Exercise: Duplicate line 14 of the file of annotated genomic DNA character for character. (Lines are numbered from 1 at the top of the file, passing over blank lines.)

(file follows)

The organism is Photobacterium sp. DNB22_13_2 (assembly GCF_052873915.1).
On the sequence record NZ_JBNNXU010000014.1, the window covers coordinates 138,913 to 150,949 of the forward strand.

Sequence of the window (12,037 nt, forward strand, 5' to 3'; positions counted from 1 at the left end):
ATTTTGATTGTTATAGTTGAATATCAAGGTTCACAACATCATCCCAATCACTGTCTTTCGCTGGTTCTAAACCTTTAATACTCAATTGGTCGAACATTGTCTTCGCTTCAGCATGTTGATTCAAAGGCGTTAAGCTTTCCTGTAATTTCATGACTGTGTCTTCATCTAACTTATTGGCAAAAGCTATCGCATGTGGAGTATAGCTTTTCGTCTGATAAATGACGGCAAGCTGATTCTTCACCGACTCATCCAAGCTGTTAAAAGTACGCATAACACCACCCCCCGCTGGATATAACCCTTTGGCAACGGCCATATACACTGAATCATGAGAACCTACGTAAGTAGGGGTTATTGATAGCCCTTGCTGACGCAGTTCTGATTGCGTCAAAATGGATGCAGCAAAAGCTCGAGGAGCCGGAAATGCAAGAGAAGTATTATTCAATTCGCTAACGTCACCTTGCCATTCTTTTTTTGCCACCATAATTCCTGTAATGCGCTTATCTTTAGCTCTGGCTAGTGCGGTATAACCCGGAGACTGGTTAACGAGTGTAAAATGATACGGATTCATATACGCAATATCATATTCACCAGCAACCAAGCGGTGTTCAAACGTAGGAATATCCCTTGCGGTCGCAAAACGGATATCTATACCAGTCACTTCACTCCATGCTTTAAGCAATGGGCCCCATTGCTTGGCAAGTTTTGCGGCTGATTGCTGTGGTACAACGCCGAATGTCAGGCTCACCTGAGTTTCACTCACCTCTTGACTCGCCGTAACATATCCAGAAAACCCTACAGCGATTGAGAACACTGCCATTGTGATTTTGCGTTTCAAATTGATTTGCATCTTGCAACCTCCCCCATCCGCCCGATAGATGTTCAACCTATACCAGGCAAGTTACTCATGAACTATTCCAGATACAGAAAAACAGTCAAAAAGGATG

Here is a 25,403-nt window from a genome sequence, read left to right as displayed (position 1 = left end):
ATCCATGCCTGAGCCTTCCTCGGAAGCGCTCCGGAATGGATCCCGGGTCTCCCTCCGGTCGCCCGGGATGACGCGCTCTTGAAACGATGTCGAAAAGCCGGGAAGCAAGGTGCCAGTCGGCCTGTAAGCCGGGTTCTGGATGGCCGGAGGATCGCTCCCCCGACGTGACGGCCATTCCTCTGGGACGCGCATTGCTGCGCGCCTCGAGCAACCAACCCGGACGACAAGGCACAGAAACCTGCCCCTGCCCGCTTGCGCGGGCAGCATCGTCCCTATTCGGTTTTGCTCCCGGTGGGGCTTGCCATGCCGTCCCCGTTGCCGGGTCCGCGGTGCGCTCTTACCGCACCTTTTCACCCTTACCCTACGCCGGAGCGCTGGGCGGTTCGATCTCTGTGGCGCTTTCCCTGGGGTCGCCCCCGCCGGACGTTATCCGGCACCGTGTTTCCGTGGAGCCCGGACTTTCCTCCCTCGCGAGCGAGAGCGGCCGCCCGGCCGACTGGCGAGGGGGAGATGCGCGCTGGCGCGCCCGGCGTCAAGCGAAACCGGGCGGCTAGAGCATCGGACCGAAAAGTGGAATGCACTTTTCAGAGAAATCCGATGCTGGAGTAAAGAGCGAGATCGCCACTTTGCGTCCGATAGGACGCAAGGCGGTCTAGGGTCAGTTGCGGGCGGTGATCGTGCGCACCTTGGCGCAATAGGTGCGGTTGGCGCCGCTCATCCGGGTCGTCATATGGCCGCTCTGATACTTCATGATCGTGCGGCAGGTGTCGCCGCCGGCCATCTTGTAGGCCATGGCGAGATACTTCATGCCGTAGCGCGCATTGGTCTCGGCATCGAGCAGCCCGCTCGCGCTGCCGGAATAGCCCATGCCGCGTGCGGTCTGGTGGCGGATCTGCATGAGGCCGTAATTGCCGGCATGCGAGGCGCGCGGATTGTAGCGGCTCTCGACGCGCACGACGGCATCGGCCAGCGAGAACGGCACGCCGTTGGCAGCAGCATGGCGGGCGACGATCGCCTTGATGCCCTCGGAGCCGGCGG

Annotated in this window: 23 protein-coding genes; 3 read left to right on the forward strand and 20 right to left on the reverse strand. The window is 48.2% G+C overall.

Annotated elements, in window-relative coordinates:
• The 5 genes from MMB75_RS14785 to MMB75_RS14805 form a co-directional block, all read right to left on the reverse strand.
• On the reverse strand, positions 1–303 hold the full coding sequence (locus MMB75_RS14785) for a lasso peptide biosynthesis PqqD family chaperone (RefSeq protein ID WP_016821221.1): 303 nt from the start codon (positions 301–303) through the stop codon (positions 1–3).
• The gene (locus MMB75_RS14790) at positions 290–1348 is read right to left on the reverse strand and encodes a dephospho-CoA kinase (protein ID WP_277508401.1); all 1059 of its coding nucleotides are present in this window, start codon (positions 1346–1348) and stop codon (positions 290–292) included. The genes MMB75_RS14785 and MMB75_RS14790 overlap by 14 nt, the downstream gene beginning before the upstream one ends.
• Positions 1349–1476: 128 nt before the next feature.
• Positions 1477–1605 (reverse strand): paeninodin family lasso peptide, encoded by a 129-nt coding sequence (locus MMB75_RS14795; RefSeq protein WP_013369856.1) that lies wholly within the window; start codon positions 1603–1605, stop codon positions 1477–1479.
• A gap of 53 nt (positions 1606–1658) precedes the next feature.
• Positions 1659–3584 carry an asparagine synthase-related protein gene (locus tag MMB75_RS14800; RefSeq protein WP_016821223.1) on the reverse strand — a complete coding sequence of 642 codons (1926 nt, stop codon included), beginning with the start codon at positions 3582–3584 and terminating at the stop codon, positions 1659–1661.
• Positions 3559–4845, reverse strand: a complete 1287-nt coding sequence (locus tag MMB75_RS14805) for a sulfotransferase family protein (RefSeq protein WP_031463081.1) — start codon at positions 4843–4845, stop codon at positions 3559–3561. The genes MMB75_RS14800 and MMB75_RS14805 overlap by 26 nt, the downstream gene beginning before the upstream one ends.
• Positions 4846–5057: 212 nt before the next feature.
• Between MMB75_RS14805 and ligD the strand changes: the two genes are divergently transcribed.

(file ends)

• A gap of 53 nt (positions 1606–1658) precedes the next feature.